“The only reason it’s close at all is because of how divided the country is,” said Theodore Johnson, a senior director at the non-profit policy organisation Brennan Center. Walker is competitive, in other words, simply by virtue of the fact that he’s running as a Republican. “Even if you think Walker’s not capable of being a good senator,” said Johnson, “there is a belief – a trust – that he will be a reliable Republican vote for [the Senate minority leader ] Mitch McConnell.” Donald Trump’s presidency, Johnson reminded the New Statesman, is proof that some Republicans are willing to overlook a politician’s shortcomings in order to achieve policy gains.

Though Georgia did choose Joe Biden for president in 2020 and elected two Democratic senators – Warnock and Jon Ossoff – in a run-off election in early 2021, the state could swing for either party in the midterms. All the Democrats who have won recently have done so “narrowly”, pointed out Andra Gillespie, associate professor of political science at Emory College in Atlanta, Georgia. “You can’t use one election cycle as the signal that Georgia has ‘gone blue’,” said Gillespie. “Sometimes people have gotten a little too excited in terms of what their expectations are.”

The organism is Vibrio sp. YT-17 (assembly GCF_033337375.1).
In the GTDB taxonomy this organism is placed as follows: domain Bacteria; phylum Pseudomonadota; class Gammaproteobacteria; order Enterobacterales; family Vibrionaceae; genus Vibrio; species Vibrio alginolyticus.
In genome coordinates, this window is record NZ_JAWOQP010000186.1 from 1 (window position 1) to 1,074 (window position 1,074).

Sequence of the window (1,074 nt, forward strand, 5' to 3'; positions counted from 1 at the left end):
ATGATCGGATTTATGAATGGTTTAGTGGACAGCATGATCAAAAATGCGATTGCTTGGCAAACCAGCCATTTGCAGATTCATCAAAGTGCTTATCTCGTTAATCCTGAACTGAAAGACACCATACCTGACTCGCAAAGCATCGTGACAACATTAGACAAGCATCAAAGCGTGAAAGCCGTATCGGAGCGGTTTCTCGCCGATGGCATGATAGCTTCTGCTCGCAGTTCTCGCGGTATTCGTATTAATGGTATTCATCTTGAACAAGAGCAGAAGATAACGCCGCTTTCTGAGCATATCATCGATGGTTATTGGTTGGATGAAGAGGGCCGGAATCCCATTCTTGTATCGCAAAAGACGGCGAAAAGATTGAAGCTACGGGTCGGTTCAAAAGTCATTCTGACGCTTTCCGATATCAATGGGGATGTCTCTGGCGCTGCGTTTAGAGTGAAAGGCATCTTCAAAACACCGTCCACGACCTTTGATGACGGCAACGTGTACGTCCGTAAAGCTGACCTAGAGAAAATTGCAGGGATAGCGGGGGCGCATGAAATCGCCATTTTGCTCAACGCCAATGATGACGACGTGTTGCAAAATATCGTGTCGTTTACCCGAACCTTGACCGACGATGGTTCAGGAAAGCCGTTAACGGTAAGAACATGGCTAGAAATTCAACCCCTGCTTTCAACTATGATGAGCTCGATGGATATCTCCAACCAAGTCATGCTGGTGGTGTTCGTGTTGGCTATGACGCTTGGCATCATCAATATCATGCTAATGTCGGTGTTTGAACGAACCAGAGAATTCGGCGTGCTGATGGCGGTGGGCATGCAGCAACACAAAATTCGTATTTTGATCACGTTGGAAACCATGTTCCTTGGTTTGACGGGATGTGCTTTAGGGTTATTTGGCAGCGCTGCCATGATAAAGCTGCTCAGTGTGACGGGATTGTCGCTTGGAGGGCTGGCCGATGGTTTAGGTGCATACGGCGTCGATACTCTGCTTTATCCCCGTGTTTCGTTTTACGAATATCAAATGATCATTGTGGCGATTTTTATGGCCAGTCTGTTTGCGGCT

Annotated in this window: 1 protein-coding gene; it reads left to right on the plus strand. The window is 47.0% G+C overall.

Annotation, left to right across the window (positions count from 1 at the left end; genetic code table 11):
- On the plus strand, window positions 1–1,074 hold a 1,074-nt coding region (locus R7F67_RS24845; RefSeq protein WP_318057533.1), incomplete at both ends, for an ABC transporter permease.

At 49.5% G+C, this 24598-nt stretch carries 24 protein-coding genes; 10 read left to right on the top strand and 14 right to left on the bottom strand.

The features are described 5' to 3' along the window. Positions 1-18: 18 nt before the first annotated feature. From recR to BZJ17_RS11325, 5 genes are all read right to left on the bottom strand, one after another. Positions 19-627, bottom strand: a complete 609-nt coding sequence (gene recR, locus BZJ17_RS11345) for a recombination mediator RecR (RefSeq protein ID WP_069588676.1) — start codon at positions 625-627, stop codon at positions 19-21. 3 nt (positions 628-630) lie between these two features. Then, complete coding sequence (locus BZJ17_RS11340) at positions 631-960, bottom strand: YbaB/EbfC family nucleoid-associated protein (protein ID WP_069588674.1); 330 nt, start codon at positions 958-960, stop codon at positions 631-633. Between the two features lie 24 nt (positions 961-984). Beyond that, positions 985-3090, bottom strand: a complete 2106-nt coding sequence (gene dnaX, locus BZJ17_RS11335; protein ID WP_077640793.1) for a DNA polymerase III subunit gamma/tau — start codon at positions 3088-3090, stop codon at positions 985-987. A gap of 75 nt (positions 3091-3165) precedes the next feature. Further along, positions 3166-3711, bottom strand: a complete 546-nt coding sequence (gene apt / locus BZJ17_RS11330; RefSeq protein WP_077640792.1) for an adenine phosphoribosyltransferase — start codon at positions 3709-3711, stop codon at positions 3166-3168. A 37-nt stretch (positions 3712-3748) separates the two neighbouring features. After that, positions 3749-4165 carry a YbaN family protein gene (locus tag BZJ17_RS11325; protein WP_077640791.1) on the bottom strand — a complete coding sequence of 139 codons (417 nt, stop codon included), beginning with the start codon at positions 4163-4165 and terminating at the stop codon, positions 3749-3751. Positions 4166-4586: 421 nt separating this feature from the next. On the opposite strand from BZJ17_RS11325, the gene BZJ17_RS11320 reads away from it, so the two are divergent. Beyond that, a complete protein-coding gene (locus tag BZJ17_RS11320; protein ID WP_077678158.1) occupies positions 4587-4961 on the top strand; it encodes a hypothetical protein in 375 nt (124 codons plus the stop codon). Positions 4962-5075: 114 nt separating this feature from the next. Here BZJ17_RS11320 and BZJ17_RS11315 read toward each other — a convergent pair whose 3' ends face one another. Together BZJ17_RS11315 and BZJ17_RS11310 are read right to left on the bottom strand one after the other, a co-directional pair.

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[See also: Everything you want to know about the US midterm elections]  

To some, Walker’s self-professed lack of intelligence is a drawback.

“Some probably white, college-educated voters who had real qualms about Walker’s preparation are now willing to put those qualms aside,” said Charles Bullock, a professor of political science at the University of Georgia, describing the tightening of the polls. “They want to see a Republican-controlled Senate.” That is to say that some of Walker’s more distinctive “qualities” as a candidate are to be overlooked.